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From "Thomas D'Silva" <>
Subject Re: Query All Dynamic Columns
Date Thu, 27 Dec 2018 01:03:50 GMT
With splittable system catalog you should be able to create views without
seeing performance issues.
Chinmay is working on enabling  running a select query to return the
dynamic column values without specifying the dynamic column names and types
ahead of times.
(see Please take a look
at the JIRA and see if it meets you use case.

On Wed, Dec 26, 2018 at 1:55 PM James Taylor <> wrote:

> Persisting dynamic column names+types in Phoenix is exactly what views are
> for.
> On Wed, Dec 26, 2018 at 12:05 PM Vincent Poon <>
> wrote:
>> A lot of work is currently going into handling large numbers of views -
>> splittable syscat, view management, etc... but agree that it's not ideal.
>> There's currently no built-in way to do what you want AFAIK, but you can
>> manage the columns yourself in a separate table:
>> - store them all in a single column value, and read that value before
>> doing your query.  HBase checkAndMutate for locking.
>> or
>> - store each column as separate rows.  Then you can do things like filter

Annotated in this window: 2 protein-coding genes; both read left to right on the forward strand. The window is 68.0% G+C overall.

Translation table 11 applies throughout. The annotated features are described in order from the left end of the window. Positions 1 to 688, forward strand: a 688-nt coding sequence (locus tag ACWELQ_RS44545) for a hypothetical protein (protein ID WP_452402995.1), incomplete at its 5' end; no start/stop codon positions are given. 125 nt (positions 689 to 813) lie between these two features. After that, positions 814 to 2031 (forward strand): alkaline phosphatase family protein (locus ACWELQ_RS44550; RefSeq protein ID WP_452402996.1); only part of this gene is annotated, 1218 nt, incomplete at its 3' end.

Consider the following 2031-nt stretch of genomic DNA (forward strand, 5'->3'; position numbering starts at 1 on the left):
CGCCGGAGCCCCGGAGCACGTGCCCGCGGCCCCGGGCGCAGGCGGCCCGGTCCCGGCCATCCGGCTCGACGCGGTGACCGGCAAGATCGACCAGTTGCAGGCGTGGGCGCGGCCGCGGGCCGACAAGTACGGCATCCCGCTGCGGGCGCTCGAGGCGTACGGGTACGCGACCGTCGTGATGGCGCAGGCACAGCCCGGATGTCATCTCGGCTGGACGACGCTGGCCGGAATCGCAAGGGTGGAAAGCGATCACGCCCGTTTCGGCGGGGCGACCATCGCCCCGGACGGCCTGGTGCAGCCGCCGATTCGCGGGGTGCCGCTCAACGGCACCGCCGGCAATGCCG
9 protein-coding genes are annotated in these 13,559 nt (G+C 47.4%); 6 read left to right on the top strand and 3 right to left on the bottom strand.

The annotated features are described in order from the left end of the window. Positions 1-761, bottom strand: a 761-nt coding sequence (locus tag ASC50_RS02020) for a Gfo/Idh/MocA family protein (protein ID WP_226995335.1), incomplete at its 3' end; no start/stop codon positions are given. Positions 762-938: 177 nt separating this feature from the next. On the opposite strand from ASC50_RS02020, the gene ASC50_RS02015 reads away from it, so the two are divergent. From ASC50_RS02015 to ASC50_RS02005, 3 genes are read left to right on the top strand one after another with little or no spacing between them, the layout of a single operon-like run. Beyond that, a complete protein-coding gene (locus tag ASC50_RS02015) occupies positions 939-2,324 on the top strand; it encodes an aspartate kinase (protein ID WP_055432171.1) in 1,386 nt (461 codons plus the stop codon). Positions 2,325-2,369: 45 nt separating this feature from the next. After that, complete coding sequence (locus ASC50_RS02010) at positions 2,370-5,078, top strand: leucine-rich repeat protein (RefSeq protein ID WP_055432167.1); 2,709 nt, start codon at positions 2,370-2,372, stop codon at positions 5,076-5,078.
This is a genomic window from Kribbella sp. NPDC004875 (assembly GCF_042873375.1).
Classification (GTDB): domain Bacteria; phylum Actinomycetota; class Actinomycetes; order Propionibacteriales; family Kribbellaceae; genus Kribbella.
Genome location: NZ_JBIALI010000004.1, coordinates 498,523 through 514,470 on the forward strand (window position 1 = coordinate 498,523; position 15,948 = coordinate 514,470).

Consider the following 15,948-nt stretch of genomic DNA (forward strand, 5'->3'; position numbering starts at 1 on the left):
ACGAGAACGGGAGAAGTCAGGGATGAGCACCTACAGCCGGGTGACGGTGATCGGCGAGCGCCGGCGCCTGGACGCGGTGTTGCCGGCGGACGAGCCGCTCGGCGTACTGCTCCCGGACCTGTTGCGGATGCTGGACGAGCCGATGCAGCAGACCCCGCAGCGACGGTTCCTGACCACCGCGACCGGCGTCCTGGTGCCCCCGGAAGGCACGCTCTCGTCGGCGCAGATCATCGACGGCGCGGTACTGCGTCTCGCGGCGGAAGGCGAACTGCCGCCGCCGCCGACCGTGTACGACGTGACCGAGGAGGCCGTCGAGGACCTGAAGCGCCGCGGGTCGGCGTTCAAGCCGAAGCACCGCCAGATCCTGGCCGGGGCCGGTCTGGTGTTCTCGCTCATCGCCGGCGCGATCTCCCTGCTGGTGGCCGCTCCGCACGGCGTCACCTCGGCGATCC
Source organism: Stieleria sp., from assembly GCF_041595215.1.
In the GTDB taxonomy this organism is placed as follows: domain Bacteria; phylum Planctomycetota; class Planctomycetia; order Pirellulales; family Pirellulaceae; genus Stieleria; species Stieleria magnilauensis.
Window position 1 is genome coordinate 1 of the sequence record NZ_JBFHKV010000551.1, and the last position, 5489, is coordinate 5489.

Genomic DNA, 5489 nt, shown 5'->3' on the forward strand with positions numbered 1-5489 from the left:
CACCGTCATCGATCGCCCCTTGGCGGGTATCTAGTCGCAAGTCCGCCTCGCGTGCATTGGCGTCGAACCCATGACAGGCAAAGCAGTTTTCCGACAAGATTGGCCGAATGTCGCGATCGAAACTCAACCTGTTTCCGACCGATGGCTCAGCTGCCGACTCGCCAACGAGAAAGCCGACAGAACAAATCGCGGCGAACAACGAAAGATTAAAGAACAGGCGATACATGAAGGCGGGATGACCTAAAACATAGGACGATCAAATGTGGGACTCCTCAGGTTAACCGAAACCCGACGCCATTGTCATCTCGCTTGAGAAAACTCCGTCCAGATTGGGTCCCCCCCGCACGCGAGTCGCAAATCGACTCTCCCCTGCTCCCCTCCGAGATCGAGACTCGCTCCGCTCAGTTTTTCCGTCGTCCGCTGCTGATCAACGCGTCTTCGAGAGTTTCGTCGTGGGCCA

>> by column name efficiently.
>> You could 'soft delete' by removing the entries.
>> Would be a nice improvement to have an option to persist dynamic column
>> names+types in Phoenix.
>> On Fri, Dec 21, 2018 at 12:18 PM Clay Baenziger (BLOOMBERG/ 731 LEX) <
>>> wrote:
>>> Hello,
>>> A user of mine brought up a question around dynamic columns in Phoenix
>>> today. The quantity of columns should become asymptotic to a few tends of
>>> thousands of columns as their data fills in.
>>> The user want to query all columns in a table and they are today
>>> thinking of using views to do this -- but it is ugly management. They have
>>> an unbounded number of views -- which will pollute the global catalog and
>>> fail relatively quickly.
>>> Has anyone thought about the potentially wasteful[1] approach of
>>> scanning all rows in a query to determine columns and then re-running the
>>> query for the rows once we know what columns the SQL result will contain.
>>> Maybe something cleaner like persisting the set of columns in the
>>> statistics table and a SELECT * may return columns with nothing but nulls.
>>> Or, even better is there an overall better way to model such a wide schema
>>> in Phoenix?
>>> -Clay
>>> [1]: Perhaps some heuristics could allow for not needing to do 2n reads
>>> in all cases?

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